Technological Human Evolution
May 16, 2005 7:38 AM   Subscribe

Inward Technology - Directed Evolution of Humans (W.Post - reg.)
"The next our own selves"
"We should not just accept but embrace the new technologies"
"But the promise of mastery is flawed. It threatens to banish our appreciation of life as a gift.."
the author, the book via via
posted by peacay (12 comments total)
GITS, anyone?
posted by Citizen Premier at 8:42 AM on May 16, 2005


No seriously: Khan.

Wouldn't it be great if we prized wisdom as much as achievement for achievements sake or for the sake of spectacle?
posted by Smedleyman at 11:53 AM on May 16, 2005

So in the future, I'll live to be 120, have a 200 IQ, be impervious to pain, have little need for sleep, and be ripped as a belgian blue.

My quality of life could only improve. After all, it worked out so well for these folks. Wow, where can I sign up?
posted by Gamblor at 12:16 PM on May 16, 2005

That reminds me, can anybody name any movies or books where these kinds of "improvements" were made, and things turned out better for people in the end?

Off the top of my head, it seems like life gets (moderately to catastrophically) worse for nearly everyone involved in most cases:

Ghost in the Shell
Neuromancer (or any other William Gibson book)
Snow Crash
Super Toys Last All Summer Long
The Matrix
The Terminator

Not to mention all of the crappy, low-budget cyborg action movies like Universal Soldier, Nemesis, etc.

Can anyone think of any positive examples of human modification in fiction?
posted by Gamblor at 1:31 PM on May 16, 2005

Gamblor, that belgian blue sure looks delicious. In the future, perhaps we'll all be delicious.
(Soylent green is people)
posted by Smedleyman at 1:34 PM on May 16, 2005

Gamblor I think that a lot of the time, the non-improvements from human improvement lies in the fact that not everyone benefited (ie., got improved).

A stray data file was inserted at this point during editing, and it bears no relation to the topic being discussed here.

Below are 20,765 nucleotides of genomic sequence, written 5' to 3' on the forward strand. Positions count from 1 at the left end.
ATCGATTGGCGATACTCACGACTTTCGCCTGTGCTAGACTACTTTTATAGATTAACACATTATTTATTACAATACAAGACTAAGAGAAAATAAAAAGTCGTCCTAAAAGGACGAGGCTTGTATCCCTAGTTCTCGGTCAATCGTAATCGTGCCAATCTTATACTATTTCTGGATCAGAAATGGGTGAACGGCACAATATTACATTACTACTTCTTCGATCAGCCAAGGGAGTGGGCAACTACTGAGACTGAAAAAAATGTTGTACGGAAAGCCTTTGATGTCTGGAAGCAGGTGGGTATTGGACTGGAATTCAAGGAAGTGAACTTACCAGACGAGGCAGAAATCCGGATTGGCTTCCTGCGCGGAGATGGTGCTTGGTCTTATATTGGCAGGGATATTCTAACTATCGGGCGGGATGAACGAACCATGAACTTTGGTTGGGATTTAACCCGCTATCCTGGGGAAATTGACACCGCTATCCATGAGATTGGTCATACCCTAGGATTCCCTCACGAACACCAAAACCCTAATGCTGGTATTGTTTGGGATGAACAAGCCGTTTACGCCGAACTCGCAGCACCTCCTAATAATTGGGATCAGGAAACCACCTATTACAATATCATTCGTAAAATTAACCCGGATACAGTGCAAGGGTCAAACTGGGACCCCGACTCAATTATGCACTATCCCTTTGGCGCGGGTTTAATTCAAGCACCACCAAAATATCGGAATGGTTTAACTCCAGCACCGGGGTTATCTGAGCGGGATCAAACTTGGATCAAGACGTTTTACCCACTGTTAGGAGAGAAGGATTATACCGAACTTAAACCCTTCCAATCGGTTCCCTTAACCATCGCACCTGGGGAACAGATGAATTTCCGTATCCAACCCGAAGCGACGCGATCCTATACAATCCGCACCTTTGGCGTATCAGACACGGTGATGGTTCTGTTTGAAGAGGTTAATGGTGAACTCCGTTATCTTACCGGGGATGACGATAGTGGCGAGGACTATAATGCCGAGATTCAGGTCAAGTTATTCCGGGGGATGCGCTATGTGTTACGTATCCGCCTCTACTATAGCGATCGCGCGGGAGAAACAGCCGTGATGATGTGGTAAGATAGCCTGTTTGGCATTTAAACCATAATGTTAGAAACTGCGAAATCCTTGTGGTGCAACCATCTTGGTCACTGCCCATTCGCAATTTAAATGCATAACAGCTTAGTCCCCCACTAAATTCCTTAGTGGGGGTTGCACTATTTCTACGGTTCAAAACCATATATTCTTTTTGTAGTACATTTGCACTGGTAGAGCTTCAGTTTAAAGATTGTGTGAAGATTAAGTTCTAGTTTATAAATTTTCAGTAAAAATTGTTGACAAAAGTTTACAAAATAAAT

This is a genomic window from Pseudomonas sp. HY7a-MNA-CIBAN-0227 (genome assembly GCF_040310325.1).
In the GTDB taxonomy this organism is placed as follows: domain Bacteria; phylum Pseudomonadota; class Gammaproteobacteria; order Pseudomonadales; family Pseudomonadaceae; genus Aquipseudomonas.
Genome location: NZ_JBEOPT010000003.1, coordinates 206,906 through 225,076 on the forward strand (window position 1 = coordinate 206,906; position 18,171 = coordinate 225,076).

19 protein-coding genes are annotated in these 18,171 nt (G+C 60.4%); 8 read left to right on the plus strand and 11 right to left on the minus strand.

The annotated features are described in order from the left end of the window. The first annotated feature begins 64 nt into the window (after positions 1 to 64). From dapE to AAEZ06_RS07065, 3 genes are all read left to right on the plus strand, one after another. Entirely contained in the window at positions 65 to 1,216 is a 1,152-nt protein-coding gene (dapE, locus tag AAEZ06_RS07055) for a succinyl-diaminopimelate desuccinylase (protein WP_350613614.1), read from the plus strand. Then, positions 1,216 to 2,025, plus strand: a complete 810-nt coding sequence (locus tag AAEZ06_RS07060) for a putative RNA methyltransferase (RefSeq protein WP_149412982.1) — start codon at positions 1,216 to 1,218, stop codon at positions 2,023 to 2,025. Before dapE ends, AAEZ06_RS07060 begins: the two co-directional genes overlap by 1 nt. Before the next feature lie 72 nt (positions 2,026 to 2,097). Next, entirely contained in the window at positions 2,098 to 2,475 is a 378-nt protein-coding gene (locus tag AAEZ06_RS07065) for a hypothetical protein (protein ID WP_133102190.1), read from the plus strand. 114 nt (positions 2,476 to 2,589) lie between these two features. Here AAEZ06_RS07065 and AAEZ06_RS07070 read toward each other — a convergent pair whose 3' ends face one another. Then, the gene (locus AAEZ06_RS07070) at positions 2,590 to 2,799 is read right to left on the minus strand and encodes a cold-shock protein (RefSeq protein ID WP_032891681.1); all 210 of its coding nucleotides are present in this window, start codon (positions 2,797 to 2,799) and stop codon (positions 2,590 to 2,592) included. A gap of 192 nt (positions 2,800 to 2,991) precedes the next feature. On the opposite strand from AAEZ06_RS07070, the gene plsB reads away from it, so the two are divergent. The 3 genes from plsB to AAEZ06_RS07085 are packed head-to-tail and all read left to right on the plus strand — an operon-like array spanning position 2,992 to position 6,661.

Disparity causing problems? No, say it ain't so...
posted by PurplePorpoise at 2:21 PM on May 16, 2005

Well, PurplePorpoise, in Asimov's robot novels, all of the Spacers had extended life spans, but still they died out in the end. Still, I think Asimov's Spacer worlds are some of the most ideal sci-fi worlds where the people have been genetically modified, but Asimov seemed to think that this idealism was bad.
posted by Citizen Premier at 3:42 PM on May 16, 2005

Gamblor, the reason for that is fiction is heavily influenced by the traditions of the Romanticism movement. It's a reaction to a rapidly changing and unknown seemingly cold and un-feeling world dominated by reason in which man is not at the center. It's an outlet for our irrational emotions of fear of an unknown future, and desire for the more simple and natural times of the past.
posted by stbalbach at 5:11 PM on May 16, 2005

Until now, the progress of life on earth has been rather mindless and haphazard.

The goal of life might indeed be to create a self-aware species intelligent enough to direct the further evolution of life with purpose. We are life's conscious eyes and hands.

It has taken life billions of years, but it has finally achieved phase two. Genetic self-experimentation. Risky? Yes, but the rewards can/will be incredible.
posted by tgyg at 9:33 PM on May 16, 2005

"Risky? Yes, but the rewards can/will be incredible."
I have no problem with the concept moving forward. Clearly we need to move in this direction. My only problem is what we now define as a 'reward'.
Off the top of my head I can't name any gladiator from Rome. In the same way to focus on this as an achievement would be idiotic.

On the other hand anything that helps us get life off planet is to be welcomed.
posted by Smedleyman at 7:20 AM on May 17, 2005

That reminds me, can anybody name any movies or books where these kinds of "improvements" were made, and things turned out better for people in the end?

That would be a really boring story, so mostly people don't write them. Who'd want to read about "Bob the Transhuman got up, did complicated things you couldn't understand and immensely enjoyed them for 12 years, and then went to sleep."

Frederik Pohl's Heechee books, esp. Heechee Rendezvous and Annals of the Heechee.

Brian Stableford's books about extended lifespan, including The Fountains of Youth

Iain M. Banks' Culture books (esp. The Player of Games , State of the Art, and Look to Windward)

Vernor Vinge's Marooned in Realtime, at least by implication.

Greg Bear's Blood Music, at least sorta.

Maybe Greg Bear's Eon and Eternity.

KSRobinson's Blue Mars

Greg Egan's Permutation City, at least mostly.
posted by ROU_Xenophobe at 10:23 AM on May 17, 2005

Joe Haldeman's Forever Peace
posted by the theory of revolution at 3:05 PM on May 17, 2005

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